LeO fights off first judicial reviews of ombudsman decisions but five more are in the wings

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By Legal Futures

14 December 2011

Upward trend: far more cases going to formal ombudsman decisions than expected

The Legal Ombudsman (LeO) has successfully fought off two judicial reviews (JRs) against its decisions, with a further five currently going through the court process, Legal Futures can reveal.

A LeO spokeswoman said that five of the JRs were brought by complainants, and two by lawyers, all against decisions of an ombudsman taken at the end of an investigation.

In the two cases which have been before a judge, both brought by complainants, she said the claim was dismissed and the claimant asked to pay costs. The others are in their early stages, with the most recent notified just last week.

In recent months LeO has seen a substantial increase in the number of cases requiring ombudsman decision. In its pre-opening planning assumptions, it estimated that 10% of cases would require a formal adjudication; the figure is actually running at around 40%.

LeO said this seems to be a common trend across ombudsman schemes at the moment, possibly in part due to the economic climate.

On a similar theme, the Solicitors Regulation Authority (SRA) has confirmed that two JRs over its new Qualified Lawyer Transfer Scheme (QLTS) have been fully resolved.

The QLTS allows barristers and foreign lawyers to requalify as solicitors. Last year the Law Society of Ireland started a JR after the new scheme ended the automatic exemption from the qualifying test that Irish solicitors previously had.

An SRA spokesman said the two had worked together to develop a module to be incorporated into the training of Irish solicitors that addressed areas of substantial differences in the law and practice of Ireland and England and Wales.

The main issue was around the significant differences in land/property law between the two jurisdictions, but if Irish solicitors pass the module, they do not need to take any of the QLTS assessments.

The other JR related to part-time bar students and whether they could apply to become solicitors under the old, pre September 2010 rules. The SRA originally said they would not enjoy the same period of grace as those who were studying full-time and completed the bar vocational course between 1 August 2009 and 31 August 2011.

However, the spokesman said “we have now amended the scheme in light of the legal challenge” and brought part-time students in line with those who studied full-time. The full details can be found here.

He added: “The SRA is focused on further improving the standards of those looking to enter the legal profession and is therefore happy to work together with other representative bodies on the best way forward. We’re happy that both the issues where the potential for a judicial review was raised have now been resolved.”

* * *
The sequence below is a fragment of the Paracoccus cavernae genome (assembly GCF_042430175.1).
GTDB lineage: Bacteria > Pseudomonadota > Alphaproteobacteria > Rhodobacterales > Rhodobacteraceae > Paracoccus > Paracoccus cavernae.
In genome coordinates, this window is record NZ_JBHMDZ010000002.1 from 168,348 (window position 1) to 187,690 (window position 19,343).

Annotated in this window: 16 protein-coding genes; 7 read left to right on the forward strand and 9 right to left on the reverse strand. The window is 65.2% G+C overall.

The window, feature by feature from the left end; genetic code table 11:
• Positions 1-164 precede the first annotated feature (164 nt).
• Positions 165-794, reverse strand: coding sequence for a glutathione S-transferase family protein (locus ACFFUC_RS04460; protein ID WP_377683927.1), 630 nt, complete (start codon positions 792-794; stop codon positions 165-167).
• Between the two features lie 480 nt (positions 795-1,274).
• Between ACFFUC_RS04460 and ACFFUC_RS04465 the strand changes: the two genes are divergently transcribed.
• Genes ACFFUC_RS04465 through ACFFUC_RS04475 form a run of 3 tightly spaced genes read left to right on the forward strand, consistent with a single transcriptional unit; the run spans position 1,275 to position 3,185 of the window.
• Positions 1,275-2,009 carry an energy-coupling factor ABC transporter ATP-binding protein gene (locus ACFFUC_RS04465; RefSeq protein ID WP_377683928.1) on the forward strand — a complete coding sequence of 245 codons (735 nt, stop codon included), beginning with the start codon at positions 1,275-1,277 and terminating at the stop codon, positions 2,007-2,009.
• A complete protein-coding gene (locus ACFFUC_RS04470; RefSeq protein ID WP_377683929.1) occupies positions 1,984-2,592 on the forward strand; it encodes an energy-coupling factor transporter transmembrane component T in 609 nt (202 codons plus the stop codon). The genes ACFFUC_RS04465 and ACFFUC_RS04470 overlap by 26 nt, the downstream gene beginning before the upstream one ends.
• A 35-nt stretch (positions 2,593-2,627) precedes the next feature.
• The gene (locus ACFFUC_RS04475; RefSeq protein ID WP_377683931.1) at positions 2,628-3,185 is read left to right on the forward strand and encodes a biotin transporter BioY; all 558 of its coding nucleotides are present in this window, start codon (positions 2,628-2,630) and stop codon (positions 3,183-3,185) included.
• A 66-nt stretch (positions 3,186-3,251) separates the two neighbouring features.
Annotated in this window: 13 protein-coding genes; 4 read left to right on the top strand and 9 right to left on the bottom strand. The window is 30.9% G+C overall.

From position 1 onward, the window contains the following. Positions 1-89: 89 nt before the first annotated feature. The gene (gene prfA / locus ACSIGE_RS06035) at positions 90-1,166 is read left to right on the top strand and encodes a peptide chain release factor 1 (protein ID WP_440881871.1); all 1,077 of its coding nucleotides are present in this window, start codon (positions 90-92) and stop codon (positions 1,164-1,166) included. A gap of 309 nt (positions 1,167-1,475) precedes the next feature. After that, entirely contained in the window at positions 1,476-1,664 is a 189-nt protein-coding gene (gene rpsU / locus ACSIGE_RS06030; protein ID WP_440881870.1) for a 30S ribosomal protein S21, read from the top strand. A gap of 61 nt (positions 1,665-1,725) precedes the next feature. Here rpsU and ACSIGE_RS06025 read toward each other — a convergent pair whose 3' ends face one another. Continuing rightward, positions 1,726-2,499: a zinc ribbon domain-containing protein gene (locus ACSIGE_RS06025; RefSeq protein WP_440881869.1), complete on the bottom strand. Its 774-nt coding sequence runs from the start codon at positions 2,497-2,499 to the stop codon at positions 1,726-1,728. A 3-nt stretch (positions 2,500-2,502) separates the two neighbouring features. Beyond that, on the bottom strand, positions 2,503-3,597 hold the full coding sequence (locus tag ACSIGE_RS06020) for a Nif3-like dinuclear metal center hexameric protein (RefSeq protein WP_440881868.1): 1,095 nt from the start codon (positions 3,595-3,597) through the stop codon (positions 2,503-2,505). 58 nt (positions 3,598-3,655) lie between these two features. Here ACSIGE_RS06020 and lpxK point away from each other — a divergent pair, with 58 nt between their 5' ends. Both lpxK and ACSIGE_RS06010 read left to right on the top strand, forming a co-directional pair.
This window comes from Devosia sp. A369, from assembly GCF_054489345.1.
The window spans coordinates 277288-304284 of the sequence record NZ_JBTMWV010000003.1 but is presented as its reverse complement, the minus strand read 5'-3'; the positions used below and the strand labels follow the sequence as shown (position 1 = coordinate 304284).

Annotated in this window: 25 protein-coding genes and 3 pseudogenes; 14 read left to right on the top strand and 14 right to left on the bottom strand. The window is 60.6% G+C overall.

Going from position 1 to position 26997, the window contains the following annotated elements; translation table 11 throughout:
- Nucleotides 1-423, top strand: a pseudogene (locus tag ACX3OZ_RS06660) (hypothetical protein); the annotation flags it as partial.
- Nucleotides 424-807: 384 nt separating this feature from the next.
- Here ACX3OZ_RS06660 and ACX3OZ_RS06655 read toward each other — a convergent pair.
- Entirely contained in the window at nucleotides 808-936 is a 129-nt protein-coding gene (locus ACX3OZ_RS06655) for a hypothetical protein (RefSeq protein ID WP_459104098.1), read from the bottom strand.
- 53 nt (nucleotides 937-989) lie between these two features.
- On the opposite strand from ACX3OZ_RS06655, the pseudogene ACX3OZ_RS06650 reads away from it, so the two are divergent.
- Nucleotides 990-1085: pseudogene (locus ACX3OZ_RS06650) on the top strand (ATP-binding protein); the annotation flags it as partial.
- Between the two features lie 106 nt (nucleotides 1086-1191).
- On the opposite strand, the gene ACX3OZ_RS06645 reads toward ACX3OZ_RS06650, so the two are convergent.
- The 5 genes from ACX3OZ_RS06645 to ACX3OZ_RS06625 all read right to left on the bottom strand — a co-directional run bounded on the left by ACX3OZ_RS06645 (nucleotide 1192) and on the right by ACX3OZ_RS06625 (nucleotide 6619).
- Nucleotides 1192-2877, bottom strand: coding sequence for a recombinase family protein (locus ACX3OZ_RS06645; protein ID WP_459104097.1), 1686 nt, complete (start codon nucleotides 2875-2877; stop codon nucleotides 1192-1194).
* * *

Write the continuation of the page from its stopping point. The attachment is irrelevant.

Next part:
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4 Responses to “LeO fights off first judicial reviews of ombudsman decisions but five more are in the wings”

  1. Maybe if LeO employed investigators who and had well rounded experience of the practice of law in the UK and dispute resolution skills they would not find so many cases being referred to an Ombudsman. LeO should have a good hard look at its first stage process if it wants to reverse this trend. My experience of investigators – I am afraid v disappointing.

  2. Baz the Solicitor on December 15th, 2011 at 10:14 am
  3. LeO has many experienced Investigators from varied walks of life and is an organisation that looks at whether the service provided by a legal professional is reasonable.

    I fail to see where a need for well rounded experience in legal practice comes from.

    It does not take a degree or further education to work out that a legal professional has failed to give costs information, provide updates or give the simply courteousy of responding to a client in an appropriate and timely manner.

    Looking at the other side, it is simple to see from well recorded files what has been done and whether the complainant fails to listen to advice and follow procedures.

    Therefore a fair and impartial look at both sides …

  4. Claire on January 5th, 2012 at 1:13 pm
  5. It surely shows a failing on the part of the Ombudsman if the complainant disagrees with his decision to the point that they are prepared to ask for a judicial review. Can anyone advise me where I can find details of theseJudicial reviews. It would be interesting to see how they arrived at their decision.

  6. john hughes on February 26th, 2012 at 11:04 pm
  7. in the ombudsmans ill advised blog “fighting off more JRs than dallas” I think that I have got my facts right that he states we have seen 8000 cases and have only received 120 judicial reviews and then goes on to boast how he has/is shooting them down, it appears that he does not seperate actual rulings handed down by the ombudsman and those that are resolved in other ways which did not culminate in a proper ombudsmans decision, therefore it follows that if the majority were settled without a formal ombudsmans decision the ratio of 120 judicial reviews to 8000 cases looks extremely suspect, if for instance 75% were not formerly decided upon it would show 120 JRs for 2000 cases. further, the ombudsmans blog does not state that the JRs he refers to only started in december 2011, only just over 6 months, 120 in 6 months??? is this such a good pointer as the ombudsman would have us believe, or is it an exercise to deter people from applying for judicial reviews ?

  8. geoffrey clayton-blythe on July 19th, 2012 at 4:34 pm

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